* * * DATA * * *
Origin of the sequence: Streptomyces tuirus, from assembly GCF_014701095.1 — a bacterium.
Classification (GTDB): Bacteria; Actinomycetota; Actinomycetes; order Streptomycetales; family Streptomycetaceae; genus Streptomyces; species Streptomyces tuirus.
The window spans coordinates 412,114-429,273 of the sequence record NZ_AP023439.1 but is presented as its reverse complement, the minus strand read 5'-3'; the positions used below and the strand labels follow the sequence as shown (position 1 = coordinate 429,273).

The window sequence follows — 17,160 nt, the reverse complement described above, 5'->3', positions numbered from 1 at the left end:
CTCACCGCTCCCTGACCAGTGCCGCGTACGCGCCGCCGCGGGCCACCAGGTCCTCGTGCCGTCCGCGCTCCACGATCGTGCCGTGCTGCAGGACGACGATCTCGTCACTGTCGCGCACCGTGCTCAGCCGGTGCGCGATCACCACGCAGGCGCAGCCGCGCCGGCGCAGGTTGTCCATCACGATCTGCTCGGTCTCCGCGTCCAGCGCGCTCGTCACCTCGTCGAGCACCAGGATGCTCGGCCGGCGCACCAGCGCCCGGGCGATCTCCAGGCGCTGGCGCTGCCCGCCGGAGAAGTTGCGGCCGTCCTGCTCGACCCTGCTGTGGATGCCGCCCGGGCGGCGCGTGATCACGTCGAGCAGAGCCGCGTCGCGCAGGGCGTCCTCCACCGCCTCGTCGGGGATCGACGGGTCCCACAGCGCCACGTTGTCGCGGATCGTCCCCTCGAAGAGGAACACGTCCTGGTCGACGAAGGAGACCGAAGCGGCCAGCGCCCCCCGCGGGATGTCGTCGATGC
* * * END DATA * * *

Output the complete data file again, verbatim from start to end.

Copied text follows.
Origin of the sequence: Streptomyces tuirus, from assembly GCF_014701095.1 — a bacterium.
Classification (GTDB): Bacteria; Actinomycetota; Actinomycetes; order Streptomycetales; family Streptomycetaceae; genus Streptomyces; species Streptomyces tuirus.
The window spans coordinates 412,114-429,273 of the sequence record NZ_AP023439.1 but is presented as its reverse complement, the minus strand read 5'-3'; the positions used below and the strand labels follow the sequence as shown (position 1 = coordinate 429,273).

The window sequence follows — 17,160 nt, the reverse complement described above, 5'->3', positions numbered from 1 at the left end:
CTCACCGCTCCCTGACCAGTGCCGCGTACGCGCCGCCGCGGGCCACCAGGTCCTCGTGCCGTCCGCGCTCCACGATCGTGCCGTGCTGCAGGACGACGATCTCGTCACTGTCGCGCACCGTGCTCAGCCGGTGCGCGATCACCACGCAGGCGCAGCCGCGCCGGCGCAGGTTGTCCATCACGATCTGCTCGGTCTCCGCGTCCAGCGCGCTCGTCACCTCGTCGAGCACCAGGATGCTCGGCCGGCGCACCAGCGCCCGGGCGATCTCCAGGCGCTGGCGCTGCCCGCCGGAGAAGTTGCGGCCGTCCTGCTCGACCCTGCTGTGGATGCCGCCCGGGCGGCGCGTGATCACGTCGAGCAGAGCCGCGTCGCGCAGGGCGTCCTCCACCGCCTCGTCGGGGATCGACGGGTCCCACAGCGCCACGTTGTCGCGGATCGTCCCCTCGAAGAGGAACACGTCCTGGTCGACGAAGGAGACCGAAGCGGCCAGCGCCCCCCGCGGGATGTCGTCGATGC